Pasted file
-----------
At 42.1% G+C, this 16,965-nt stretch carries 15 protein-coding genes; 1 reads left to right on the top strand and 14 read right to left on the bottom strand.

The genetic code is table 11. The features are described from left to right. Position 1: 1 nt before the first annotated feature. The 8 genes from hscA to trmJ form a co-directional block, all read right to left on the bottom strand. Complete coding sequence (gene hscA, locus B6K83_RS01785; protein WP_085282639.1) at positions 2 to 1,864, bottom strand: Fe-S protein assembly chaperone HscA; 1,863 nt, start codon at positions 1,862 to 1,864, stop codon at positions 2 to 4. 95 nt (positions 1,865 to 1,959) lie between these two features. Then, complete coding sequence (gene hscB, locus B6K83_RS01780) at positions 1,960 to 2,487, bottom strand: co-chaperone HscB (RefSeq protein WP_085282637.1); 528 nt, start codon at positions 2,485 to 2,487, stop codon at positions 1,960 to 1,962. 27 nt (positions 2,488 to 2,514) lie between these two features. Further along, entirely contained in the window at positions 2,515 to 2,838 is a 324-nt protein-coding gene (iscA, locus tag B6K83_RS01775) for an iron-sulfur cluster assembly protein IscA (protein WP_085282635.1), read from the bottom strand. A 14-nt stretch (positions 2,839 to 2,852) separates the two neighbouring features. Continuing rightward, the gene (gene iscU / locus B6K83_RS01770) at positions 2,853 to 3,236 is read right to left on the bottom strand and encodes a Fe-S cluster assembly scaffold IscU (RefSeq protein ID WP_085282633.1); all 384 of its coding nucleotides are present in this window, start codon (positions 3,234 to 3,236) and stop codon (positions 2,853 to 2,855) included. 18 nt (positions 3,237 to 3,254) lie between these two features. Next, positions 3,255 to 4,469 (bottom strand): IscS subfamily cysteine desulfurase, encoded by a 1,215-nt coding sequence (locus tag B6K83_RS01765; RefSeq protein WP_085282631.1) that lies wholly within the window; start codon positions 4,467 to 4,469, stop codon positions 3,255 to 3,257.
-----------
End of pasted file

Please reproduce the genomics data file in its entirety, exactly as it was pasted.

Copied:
At 42.1% G+C, this 16,965-nt stretch carries 15 protein-coding genes; 1 reads left to right on the top strand and 14 read right to left on the bottom strand.

The genetic code is table 11. The features are described from left to right. Position 1: 1 nt before the first annotated feature. The 8 genes from hscA to trmJ form a co-directional block, all read right to left on the bottom strand. Complete coding sequence (gene hscA, locus B6K83_RS01785; protein WP_085282639.1) at positions 2 to 1,864, bottom strand: Fe-S protein assembly chaperone HscA; 1,863 nt, start codon at positions 1,862 to 1,864, stop codon at positions 2 to 4. 95 nt (positions 1,865 to 1,959) lie between these two features. Then, complete coding sequence (gene hscB, locus B6K83_RS01780) at positions 1,960 to 2,487, bottom strand: co-chaperone HscB (RefSeq protein WP_085282637.1); 528 nt, start codon at positions 2,485 to 2,487, stop codon at positions 1,960 to 1,962. 27 nt (positions 2,488 to 2,514) lie between these two features. Further along, entirely contained in the window at positions 2,515 to 2,838 is a 324-nt protein-coding gene (iscA, locus tag B6K83_RS01775) for an iron-sulfur cluster assembly protein IscA (protein WP_085282635.1), read from the bottom strand. A 14-nt stretch (positions 2,839 to 2,852) separates the two neighbouring features. Continuing rightward, the gene (gene iscU / locus B6K83_RS01770) at positions 2,853 to 3,236 is read right to left on the bottom strand and encodes a Fe-S cluster assembly scaffold IscU (RefSeq protein ID WP_085282633.1); all 384 of its coding nucleotides are present in this window, start codon (positions 3,234 to 3,236) and stop codon (positions 2,853 to 2,855) included. 18 nt (positions 3,237 to 3,254) lie between these two features. Next, positions 3,255 to 4,469 (bottom strand): IscS subfamily cysteine desulfurase, encoded by a 1,215-nt coding sequence (locus tag B6K83_RS01765; RefSeq protein WP_085282631.1) that lies wholly within the window; start codon positions 4,467 to 4,469, stop codon positions 3,255 to 3,257.